The East Tyrone Brigade was one of the most active and effective units of the Provisionals at that time. One of their members, Jim Lynagh, who was killed in an ambush at Loughall in 1987, had actively campaigned among IRA prisoners against the dropping of abstentionism during his five-year spell in Portlaoise Prison, the Republic of Ireland’s high-security prison.
While these people were also a minority in the Northern IRA, established IRA members like Lynagh could have given the increasingly isolated pro-abstentionist faction in the South a more militant outlook. To be sure, the abstentionist Southern Republicans were portrayed as ageing politicians by the younger anti-abstentionist Northerners. The support of militants for the pro-abstentionist faction would not have changed the outcome of the split in 1986, but it could have made it more damaging for the Provisionals.
In order to weaken the possible damage of the split, the rank-and-file volunteers and the prisoners had to be won for the electoral strategy by taking the bread out of the mouth of the abstentionists. It is at this point that the idea of an “Irish Tet offensive” comes into play.
The Irish Tet
Journalist Ed Moloney writes that “the IRA in 1986 was in the midst of organizing a military venture which, if successful, might have had as much a sickening effect on British public opinion [as a Royal assassination].”
By 1986 the IRA was well advanced in planning and organizing a massive military offensive, nicknamed an IRA ‘Tet’ by some, using Libyan-supplied weapons and explosives as well as cash. Like the effect of the Vietcong’s ‘Tet offensive’ of January 1968 on American public opinion, the IRA’s campaign was intended to weaken British resolve to continue fighting in a war it no longer had belief in winning or ending.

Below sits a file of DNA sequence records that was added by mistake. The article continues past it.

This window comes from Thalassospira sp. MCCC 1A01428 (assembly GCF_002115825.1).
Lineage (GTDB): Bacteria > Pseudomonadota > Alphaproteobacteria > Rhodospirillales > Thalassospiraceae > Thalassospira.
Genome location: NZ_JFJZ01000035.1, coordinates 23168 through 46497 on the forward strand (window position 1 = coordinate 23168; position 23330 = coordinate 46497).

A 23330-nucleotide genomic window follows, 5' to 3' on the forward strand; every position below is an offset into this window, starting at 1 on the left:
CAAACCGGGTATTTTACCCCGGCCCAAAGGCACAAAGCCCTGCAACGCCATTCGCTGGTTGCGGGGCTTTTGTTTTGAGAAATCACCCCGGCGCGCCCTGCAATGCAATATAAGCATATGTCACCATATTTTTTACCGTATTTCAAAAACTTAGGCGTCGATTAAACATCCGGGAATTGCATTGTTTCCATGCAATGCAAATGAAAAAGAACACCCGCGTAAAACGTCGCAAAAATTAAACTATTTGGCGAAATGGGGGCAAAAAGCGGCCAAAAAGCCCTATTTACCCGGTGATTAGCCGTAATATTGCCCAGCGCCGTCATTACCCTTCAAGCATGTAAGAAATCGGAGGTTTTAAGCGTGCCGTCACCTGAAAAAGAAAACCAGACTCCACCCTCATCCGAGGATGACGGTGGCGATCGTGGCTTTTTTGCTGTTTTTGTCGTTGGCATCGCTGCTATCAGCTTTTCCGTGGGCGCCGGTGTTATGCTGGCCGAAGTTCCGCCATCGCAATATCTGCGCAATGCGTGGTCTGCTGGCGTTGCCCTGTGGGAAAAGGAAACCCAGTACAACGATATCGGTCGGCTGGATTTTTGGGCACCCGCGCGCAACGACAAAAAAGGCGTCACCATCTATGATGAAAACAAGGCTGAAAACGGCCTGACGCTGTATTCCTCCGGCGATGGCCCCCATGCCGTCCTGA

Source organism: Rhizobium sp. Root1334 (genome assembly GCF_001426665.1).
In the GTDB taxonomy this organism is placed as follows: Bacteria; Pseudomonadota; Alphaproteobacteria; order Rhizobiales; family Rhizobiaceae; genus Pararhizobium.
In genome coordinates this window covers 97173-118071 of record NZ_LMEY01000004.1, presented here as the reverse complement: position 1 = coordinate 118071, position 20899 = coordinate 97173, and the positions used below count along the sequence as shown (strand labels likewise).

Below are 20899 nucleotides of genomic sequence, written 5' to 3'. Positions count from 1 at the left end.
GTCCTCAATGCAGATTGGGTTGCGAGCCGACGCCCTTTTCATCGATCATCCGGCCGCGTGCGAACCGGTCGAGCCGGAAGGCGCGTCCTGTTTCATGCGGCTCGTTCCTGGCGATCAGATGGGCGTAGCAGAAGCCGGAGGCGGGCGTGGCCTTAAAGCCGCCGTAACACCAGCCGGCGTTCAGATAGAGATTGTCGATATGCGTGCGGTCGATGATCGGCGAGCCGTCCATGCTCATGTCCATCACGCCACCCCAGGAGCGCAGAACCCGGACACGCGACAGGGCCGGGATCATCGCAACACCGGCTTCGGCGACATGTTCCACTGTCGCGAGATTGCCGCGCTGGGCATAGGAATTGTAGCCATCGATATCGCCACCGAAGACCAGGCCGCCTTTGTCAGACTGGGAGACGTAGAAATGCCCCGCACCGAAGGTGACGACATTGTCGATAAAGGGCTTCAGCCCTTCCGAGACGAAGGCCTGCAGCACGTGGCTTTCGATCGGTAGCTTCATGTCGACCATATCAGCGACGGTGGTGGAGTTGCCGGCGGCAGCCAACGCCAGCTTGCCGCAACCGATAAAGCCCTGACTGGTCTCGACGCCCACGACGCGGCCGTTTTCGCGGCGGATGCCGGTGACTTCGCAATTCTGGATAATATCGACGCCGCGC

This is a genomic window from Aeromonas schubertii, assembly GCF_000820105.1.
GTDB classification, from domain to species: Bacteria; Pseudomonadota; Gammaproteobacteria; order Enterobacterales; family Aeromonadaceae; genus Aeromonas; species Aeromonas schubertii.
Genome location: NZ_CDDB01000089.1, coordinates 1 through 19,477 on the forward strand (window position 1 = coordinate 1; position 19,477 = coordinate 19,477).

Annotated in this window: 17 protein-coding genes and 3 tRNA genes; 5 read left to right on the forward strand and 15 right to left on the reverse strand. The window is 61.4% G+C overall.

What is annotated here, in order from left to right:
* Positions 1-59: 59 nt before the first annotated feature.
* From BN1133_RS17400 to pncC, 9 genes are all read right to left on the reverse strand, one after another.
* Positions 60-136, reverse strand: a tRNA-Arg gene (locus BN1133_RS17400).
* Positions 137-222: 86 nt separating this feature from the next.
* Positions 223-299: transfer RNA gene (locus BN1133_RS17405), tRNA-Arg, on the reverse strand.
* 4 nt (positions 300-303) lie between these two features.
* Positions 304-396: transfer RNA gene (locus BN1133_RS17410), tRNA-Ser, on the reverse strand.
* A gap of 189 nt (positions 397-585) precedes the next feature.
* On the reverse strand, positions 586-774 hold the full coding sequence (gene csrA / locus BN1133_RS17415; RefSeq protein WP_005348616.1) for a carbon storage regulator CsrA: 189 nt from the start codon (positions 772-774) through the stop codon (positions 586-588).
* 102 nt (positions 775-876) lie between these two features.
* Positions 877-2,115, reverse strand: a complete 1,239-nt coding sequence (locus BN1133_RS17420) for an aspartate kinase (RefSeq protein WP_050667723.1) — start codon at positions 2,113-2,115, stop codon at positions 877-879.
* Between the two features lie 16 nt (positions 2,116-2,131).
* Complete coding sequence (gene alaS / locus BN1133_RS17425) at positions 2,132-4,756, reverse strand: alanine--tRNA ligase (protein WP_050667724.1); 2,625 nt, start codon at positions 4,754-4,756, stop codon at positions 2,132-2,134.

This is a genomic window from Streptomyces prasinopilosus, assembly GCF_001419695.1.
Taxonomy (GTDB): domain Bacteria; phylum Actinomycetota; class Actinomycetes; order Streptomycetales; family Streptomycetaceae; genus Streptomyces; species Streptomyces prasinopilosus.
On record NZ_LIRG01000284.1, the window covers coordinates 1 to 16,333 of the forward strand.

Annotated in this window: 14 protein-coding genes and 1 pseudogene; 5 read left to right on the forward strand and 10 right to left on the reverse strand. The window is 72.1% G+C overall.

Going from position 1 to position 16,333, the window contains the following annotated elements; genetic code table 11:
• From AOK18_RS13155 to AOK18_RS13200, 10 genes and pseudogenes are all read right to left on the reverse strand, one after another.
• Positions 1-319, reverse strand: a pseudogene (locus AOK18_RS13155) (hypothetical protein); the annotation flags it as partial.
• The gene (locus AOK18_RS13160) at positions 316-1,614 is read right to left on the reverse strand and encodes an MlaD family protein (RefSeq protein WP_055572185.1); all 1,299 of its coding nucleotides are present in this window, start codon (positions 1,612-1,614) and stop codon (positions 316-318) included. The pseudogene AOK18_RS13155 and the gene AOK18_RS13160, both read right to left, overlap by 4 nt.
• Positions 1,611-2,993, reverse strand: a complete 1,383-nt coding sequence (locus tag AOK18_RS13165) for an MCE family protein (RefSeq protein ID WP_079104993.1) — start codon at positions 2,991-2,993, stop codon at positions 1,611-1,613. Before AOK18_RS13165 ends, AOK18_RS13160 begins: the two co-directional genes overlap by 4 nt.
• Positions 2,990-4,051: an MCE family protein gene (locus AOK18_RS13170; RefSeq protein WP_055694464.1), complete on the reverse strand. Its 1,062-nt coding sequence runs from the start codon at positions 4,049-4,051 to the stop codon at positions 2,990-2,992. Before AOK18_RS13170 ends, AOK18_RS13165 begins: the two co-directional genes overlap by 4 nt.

In the 1980s, the Provisionals re-established close links they previously held in the early 1970s with the Libyan regime of Muammar Gaddafi. Gaddafi provided the IRA with plastic explosives Semtex, Millions of US-Dollars and various kinds of arms such as its first RPG-7 rocket-propelled grenade launchers.
In autumn 1987, the biggest cargo on board the Eksund was intercepted and the plans for an “IRA Tet offensive” vanished. Nonetheless, it had a lasting impact on the Republican prisoners. The rumours that the launch of the Tet-like offensive was imminent was taken as evidence by the majority faction that the dropping of abstentionism did not mean a road to parliamentarism. Instead, a large-scale military assault on the British army would be accompanied by election campaigns.